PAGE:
His first church paid tribute to artists like Klee and Picasso, and he acknowledges that his encounters with Le Corbusier and Louis Kahn shaped many of his ideas. He also feels that architecture holds the power to encapsulate our time and pay tribute to history.
His Church of Santo Volto, built on the Fiat factory site in Turin, incorporates the factory’s chimney transformed into a bell tower as a tribute to the importance of Fiat in the city. Inside the church, the face of Christ from the Shroud of Turin grows out of the wall in a starkly beautiful three-dimensional design of wood and light.
Creation Finds a Balance
Creating architecture means transforming a place. “People don’t like to modify the equilibrium that they’re familiar with,” Botta says. In his designs he imagines a new equilibrium that will necessarily be different from the existing one.
His recent renovation of the 200 year-old La Scala opera house in Milan brought initial protests from citizens. But Botta’s controversial intervention culminated with honors from the Italian President and won accolades from European historical conservation societies. This success suggests he has achieved a new equilibrium in the city: meeting the needs of the opera house for additional space while respecting the existing facade.
In designing places of worship, Botta confronts the evolution of modern spirituality. The Milan Malpensa Airport Chapel, the Evry Cathedral in France, and the Cymbalist Synagogue in Tel Aviv count among his recent works. He believes that a church — like any other architecture — must reflect today’s rarified culture.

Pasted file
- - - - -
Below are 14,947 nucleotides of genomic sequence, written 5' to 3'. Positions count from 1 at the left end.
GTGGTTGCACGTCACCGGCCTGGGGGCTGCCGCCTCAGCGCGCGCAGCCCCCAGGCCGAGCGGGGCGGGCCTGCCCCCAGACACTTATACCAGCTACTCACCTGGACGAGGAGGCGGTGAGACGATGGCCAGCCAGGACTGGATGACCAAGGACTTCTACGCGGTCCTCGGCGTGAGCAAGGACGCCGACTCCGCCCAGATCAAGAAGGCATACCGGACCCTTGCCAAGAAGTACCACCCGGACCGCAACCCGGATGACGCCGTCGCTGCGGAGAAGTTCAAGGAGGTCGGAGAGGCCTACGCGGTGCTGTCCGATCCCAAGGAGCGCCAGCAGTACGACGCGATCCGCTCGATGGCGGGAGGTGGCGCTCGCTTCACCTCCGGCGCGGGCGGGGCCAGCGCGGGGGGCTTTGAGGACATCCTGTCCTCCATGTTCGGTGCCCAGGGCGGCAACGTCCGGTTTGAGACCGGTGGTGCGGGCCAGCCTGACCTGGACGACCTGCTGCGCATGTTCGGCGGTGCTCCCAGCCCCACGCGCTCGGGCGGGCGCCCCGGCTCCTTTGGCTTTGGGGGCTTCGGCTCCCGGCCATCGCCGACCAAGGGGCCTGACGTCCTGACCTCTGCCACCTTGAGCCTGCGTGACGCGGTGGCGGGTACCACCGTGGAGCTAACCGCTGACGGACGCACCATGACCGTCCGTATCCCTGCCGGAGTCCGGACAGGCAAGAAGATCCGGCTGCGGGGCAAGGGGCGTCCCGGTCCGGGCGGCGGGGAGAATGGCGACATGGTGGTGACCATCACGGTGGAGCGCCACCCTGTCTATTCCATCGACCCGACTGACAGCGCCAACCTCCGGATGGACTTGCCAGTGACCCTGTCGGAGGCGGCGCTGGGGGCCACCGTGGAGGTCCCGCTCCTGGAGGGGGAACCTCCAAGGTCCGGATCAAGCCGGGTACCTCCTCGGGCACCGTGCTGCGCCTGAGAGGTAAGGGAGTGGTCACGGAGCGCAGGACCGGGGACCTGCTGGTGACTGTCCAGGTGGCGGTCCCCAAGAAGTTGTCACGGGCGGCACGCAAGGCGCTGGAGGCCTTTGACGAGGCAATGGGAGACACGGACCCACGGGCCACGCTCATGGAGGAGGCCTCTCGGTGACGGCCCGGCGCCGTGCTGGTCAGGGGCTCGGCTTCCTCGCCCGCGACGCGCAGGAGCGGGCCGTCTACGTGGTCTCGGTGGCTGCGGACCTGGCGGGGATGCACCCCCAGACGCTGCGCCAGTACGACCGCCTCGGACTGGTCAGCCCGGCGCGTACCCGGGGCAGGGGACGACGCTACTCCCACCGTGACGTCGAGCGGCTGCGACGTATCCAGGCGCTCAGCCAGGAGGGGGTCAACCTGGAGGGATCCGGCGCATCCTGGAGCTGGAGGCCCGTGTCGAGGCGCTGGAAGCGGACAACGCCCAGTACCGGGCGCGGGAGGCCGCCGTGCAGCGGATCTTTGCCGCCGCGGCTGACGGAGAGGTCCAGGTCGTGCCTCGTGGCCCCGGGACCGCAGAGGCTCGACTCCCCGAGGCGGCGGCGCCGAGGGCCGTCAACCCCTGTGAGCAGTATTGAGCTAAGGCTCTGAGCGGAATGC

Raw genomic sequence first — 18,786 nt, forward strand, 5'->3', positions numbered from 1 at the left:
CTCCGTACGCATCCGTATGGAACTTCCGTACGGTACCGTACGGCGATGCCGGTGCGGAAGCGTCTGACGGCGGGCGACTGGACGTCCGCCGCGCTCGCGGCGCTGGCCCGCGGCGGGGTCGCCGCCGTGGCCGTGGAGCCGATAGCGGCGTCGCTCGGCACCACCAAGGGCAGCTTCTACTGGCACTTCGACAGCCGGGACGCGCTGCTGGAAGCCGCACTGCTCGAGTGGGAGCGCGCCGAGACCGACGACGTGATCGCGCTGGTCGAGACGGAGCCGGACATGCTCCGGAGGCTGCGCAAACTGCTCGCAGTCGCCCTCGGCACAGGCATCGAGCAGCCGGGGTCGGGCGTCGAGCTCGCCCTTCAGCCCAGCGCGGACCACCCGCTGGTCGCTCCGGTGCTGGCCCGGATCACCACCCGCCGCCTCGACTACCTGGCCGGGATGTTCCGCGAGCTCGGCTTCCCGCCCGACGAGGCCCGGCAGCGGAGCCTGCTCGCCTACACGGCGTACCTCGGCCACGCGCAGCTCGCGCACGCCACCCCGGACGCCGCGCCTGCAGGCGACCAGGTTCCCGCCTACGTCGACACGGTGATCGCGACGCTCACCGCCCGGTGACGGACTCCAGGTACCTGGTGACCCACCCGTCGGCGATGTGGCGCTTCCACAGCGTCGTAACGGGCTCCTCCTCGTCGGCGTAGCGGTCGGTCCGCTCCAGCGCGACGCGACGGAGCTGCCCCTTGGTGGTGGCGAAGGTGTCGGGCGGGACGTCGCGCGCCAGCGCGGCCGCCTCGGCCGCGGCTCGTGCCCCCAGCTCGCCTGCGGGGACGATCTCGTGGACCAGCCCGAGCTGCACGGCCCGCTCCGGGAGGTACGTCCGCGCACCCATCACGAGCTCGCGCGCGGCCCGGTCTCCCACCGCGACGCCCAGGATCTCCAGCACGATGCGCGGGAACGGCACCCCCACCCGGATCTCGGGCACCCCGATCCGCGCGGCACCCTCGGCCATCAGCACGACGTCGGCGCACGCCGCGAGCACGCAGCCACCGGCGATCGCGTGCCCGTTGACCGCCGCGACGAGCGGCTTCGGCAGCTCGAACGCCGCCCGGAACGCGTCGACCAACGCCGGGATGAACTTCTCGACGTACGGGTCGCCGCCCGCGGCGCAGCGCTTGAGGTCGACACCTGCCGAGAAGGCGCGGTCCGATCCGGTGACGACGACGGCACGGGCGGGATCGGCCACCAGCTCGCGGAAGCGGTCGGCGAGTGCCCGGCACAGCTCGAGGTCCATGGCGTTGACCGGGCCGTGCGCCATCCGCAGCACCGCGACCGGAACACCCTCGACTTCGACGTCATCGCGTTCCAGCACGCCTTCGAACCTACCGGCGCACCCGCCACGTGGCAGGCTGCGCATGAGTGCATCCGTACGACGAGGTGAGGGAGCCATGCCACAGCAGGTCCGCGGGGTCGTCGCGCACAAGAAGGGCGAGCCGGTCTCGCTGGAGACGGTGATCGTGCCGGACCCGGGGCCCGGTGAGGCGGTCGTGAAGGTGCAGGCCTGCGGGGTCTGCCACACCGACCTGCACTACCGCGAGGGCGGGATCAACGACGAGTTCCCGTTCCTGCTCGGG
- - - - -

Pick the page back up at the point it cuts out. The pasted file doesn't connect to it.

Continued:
“There’s a strong, but very personal need for the sacred,” Botta says. “Iconography cannot contribute much to this need, therefore sacred spaces must be reduced to their essential function.” His churches create a sort of transitional space between heaven and earth, where, he says, “man once again becomes the protagonist.”
He continues: “Everything has become chaotic and complex; instead the church is essentially a space of silence and meditation — therefore it is intentionally minimalist to predispose people to develop the relationship between man and spirit.”
Also, he concludes, symbols and icons must be used sparingly because their meaning may have been transformed over the ages and vary from culture to culture. “In most of the churches I’ve built, there is at least the idea of the earth and heavens.” His work remains an essential part of his striving for beauty, which he equates with his own search for God.
“Creating an architectural structure means taking possession of the earth,” Botta believes. “It means transforming a condition of nature into a condition of culture through man’s work and addressing the needs of the community.”
Designing and building things is a way to create beauty and to overcome the tension, anxiety and contradictions of daily life, he asserts. “It is a way to bear witness to hope. Architecture is not only an activity which transforms a place, it creates the place.”
Copyright, Debra Moffitt. Debra has interviewed Mario Botta in Italian many times and has written about his work extensively. First published in Architecture Week.